CONTRA COSTA TIMES: JUNE 17, 2011
National Men’s Health Week is June 13-19. If only there were more to celebrate.
Consider the facts: Men die more than five years younger than women; Men are at greater risk of getting a serious disease or life-threatening injury; Men are fatter than women, use more tobacco, make fewer doctor visits and have less healthy diets.
So what’s the good news? “Nearly all of these key factors can be modified or controlled,” says men’s health expert Dr. Will Courtenay.
The Montclair author, Oakland psychotherapist and renowned researcher has just written a book called “Dying To Be Men,” in which he outlines the reasons men are at risk and what can be done about it.
“First of all, there’s a cultural bent that men and boys don’t hurt, aren’t in pain and don’t get sad — that they’re the stronger sex,” Courtenay says. “Even as infants, adults misperceive boys as being less vulnerable than girls.” He says boys are handled more roughly, exposed to more parent aggression (something daughters are often protected against), held less and left alone more. Society says boys shouldn’t be coddled and so parents talk less with boys about emotions.
Then there’s the influence of the media. As boys grow up, the messages they get on TV, movies and in video games is that risk-taking is macho.
“The brother and sister sit down and watch TV together,” says Courtenay. “The boys will switch over to the sports channel. Boys and men are going to be showneating junk food, using tobacco and drinking.” He says these ads tend to link masculinity and often prey on boys’ insecurities of not being manly enough. “Unless you do that, or drink this beer, you’re going to be the wimp who’s left out of the game.” Even more alarming, Courtenay points to a recent surge in media that glorifies risk-taking behavior. “Risky sports, driving, binge drinking — there’s good research to show a link between viewing this and going out and doing these things,” he says.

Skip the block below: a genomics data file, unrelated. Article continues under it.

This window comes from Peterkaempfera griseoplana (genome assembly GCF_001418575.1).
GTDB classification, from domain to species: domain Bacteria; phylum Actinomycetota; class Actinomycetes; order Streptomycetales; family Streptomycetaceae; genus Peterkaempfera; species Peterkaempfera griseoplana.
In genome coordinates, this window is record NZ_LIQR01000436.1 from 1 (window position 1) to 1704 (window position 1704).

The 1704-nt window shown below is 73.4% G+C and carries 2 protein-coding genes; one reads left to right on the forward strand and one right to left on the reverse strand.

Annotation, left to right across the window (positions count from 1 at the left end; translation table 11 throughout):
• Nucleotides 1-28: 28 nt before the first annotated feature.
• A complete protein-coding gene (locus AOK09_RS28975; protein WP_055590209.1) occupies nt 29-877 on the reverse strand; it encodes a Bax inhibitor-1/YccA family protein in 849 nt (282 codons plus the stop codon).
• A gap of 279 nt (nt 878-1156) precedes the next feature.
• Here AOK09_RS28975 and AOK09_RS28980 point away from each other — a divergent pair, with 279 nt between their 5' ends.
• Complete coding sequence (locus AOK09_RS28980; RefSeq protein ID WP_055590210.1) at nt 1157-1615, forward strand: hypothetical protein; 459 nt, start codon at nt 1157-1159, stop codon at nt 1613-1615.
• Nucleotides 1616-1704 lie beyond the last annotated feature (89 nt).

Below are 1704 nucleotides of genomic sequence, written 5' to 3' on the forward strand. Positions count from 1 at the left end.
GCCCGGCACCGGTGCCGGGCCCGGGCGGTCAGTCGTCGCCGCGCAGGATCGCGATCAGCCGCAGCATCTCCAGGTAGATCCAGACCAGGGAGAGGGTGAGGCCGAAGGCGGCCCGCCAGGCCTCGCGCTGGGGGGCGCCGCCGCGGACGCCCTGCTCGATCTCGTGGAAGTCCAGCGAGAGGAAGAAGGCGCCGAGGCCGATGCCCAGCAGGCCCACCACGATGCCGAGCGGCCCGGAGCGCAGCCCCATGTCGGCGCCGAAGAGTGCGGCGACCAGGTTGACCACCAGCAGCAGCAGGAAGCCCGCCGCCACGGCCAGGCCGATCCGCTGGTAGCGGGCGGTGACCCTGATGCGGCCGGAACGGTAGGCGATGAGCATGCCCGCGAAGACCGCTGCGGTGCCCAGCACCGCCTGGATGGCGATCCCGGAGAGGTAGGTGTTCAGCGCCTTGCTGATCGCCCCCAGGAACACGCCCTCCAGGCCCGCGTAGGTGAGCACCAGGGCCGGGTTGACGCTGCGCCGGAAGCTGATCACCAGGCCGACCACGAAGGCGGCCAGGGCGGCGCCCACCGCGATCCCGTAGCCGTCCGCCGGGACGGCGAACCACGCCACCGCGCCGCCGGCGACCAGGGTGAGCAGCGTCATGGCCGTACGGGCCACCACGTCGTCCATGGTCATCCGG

From sun protection to sex, Courtenay says when you think you’re less vulnerable to risk, you don’t take precautions with your health. So it’s all of these behaviors that contribute to the fact that men die more than five years younger than women. “Society has accepted it as natural,” he says. “But it’s not natural. Men can live just as long if they become more like women in the way they think about their health.” Here is his six-point HEALTH plan:
- Humanize: Communicate to men and boys that it is human to ask for help because they grow up thinking they shouldn’t need or ask for it.
- Educate: They’re less knowledgeable about health, so help the men and boys in your family to understand their specific health risks.
- Assume the worst: Don’t let men minimize or hide their symptoms. Men are much more likely than women to delay treatment.
- Locate support: Social support is strongly linked to health and longevity and men tend to have fewer friendships and smaller social networks than women.
- Tailor a plan: Having a health plan can improve a person’s chances of living longer. Men are more likely to have a maintenance plan for their cars or computers than their bodies.
- Harness strength: Many men emphasize a teamwork approach. Think of doctors as teammates and health statistics as scores.For more information on men’s health issues, go to www.DyingToBeMen.com.